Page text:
Level 3 gets passport to Latin America through Global Crossing

With an appetite for Latin America’s burgeoning communications market, Level 3 Communications Inc. is devouring Global Crossing Ltd. On Monday, the companies announced a $3 billion deal that will make Global Crossing a subsidiary of Level 3 in a move to sate the ravenous demand for bandwidth. According to Level 3, the acquisition will expand its footprint in several markets around the world especially in Latin American countries such as Brazil, Chile, Mexico and Argentina where Global Crossing operates.

James Q. Crowe, CEO of Level 3 said in a conference call the deal will help his company meet the needs of local, national and international communications buyers.

Global Crossing’s CEO John J. Legere said his company previously sought partners to combine with before inking Monday’s deal. He said the acquisition will allow both companies to increase their capacity to carry communications traffic. “Our combined assets will allow us to move massive amounts of data around the world,” Legere said.

Bulking up resources is essential for the communications market according to industry watcher Robert Rosenberg, president of The Insight Research Corp. in Mountain Lakes, N.J. “This has always been an industry of scale,” he said. “It costs you billions to build an international network.”

Both Level 3 in Broomfield, Colo. and Global Crossing in Florham Park, N.J. provide communications services to enterprise and government customers. Rosenberg said Level 3’s backers have a history of aggressive expansion even in tremulous times. “These guys didn’t flinch during the bust in the early 2000s,” he said. “They made a bunch of acquisitions including Broadwing.”

Level 3’s president Jeff Storey said during the conference call his company and Global Crossing have little overlap in Latin America. In March, Level 3 expanded its services to Columbia, Ecuador, Peru and Venezuela through an agreement with fiber-optic network provider Internexa.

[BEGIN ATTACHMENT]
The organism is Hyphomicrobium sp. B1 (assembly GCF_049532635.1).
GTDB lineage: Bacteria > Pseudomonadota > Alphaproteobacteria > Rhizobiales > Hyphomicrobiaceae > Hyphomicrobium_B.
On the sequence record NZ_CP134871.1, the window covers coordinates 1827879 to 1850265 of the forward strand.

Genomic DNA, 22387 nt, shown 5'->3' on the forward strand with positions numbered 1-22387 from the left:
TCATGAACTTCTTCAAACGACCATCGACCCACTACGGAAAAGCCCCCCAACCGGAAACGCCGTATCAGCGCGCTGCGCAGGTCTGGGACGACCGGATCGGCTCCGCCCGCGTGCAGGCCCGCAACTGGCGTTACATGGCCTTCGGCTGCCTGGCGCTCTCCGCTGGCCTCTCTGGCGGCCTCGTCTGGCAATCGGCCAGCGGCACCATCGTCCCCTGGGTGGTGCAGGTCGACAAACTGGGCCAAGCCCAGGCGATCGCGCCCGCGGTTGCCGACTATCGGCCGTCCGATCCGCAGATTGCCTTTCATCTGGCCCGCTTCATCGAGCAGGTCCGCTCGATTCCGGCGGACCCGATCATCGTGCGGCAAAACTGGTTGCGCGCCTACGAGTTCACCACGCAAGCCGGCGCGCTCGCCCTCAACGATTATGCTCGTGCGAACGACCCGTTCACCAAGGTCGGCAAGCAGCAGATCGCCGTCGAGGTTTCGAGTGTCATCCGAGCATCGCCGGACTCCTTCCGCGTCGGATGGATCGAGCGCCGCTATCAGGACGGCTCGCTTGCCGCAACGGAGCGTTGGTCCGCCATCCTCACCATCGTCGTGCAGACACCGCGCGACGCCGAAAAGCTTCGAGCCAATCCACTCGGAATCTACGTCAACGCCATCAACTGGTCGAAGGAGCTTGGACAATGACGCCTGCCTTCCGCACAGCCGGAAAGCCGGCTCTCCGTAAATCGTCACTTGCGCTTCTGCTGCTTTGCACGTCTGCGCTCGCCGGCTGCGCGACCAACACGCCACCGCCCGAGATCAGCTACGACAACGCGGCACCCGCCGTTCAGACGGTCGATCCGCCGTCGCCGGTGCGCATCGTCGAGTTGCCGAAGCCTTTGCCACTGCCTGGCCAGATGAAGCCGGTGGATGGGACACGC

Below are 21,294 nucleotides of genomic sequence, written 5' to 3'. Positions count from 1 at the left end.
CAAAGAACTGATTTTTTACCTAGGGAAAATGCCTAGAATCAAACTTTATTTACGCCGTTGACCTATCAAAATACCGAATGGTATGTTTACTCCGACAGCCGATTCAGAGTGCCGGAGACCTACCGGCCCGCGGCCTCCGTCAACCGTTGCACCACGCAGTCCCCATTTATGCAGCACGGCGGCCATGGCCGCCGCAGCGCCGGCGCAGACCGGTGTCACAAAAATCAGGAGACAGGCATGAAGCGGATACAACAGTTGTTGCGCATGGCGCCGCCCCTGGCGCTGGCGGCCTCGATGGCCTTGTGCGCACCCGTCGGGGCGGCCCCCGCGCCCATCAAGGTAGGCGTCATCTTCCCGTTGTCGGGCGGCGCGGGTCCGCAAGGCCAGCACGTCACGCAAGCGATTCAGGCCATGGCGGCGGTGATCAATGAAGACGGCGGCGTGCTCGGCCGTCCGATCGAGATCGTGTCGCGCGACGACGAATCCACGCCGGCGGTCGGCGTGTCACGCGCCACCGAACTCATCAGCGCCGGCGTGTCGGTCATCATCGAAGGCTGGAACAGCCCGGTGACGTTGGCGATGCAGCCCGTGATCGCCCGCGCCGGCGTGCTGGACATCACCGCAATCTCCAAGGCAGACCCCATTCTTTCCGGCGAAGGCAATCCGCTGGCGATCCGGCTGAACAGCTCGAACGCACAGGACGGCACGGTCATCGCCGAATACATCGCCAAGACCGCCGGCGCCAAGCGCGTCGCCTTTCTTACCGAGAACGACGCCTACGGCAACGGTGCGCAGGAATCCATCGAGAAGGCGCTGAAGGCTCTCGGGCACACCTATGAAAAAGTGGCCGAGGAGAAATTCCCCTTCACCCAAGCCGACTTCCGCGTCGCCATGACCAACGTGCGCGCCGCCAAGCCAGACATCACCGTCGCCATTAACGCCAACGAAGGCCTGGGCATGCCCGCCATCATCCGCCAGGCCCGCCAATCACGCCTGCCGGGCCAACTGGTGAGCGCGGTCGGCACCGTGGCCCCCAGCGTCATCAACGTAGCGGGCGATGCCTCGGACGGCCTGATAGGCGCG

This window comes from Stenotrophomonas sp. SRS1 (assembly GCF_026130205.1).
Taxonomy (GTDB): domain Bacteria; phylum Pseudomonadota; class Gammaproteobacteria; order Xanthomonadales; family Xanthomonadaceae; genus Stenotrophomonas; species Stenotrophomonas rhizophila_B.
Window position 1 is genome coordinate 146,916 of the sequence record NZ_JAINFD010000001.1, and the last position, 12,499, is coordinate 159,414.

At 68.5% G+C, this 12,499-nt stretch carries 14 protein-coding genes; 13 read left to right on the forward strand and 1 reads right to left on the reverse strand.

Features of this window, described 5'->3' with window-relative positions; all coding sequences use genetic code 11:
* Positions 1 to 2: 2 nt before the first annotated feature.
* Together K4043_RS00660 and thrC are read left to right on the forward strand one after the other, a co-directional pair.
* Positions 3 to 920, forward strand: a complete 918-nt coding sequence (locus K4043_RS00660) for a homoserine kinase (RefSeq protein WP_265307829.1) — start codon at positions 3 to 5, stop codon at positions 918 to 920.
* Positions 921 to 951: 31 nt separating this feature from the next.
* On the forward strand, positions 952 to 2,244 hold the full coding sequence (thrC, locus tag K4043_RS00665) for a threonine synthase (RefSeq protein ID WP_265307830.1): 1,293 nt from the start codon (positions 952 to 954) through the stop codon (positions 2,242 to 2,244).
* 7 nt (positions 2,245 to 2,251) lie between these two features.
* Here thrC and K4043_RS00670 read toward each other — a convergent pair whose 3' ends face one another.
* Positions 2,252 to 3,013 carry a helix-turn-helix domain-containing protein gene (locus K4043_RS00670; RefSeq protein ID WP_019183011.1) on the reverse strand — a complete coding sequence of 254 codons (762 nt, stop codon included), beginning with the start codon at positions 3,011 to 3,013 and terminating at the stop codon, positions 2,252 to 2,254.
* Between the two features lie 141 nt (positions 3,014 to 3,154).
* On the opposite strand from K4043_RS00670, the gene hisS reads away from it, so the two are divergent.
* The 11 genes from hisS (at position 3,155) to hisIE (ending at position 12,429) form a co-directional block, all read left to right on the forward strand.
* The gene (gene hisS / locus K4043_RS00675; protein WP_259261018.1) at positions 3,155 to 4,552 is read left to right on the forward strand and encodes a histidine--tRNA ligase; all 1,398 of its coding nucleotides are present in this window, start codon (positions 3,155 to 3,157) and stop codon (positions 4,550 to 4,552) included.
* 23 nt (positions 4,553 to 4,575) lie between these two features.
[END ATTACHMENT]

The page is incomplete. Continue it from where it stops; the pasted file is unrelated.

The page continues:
Rosenberg said more businesses are investing in Latin America to ride the economic growth there. “People have more disposable income,” he said. “People are willing to spend more on clothes.” However, he is cautious of the region’s history of growth and recession. Rosenberg believes as more Latin American countries do business with companies from the United States, that boom-bust cycle may be abated. “They are embracing the free market economy,” he said.

Some of Level 3’s plans for Global Crossing, potential layoffs in particular, remain vague. Crowe said Level 3 wants to expand the sales teams at both companies. Other departments may not be immune to job cuts. Possible headcount reductions for North America and Europe where the companies overlap were mentioned but not elaborated upon during the conference call . Level 3 has a staff of some 5,500 and Global Crossing has a more than 5,100 employees.

About Joao-Pierre S. Ruth
New York tech correspondent for Xconomy, tech writer for Investor Uprising, and aspiring urban fantasy writer. I also make brownies and crème brulee.

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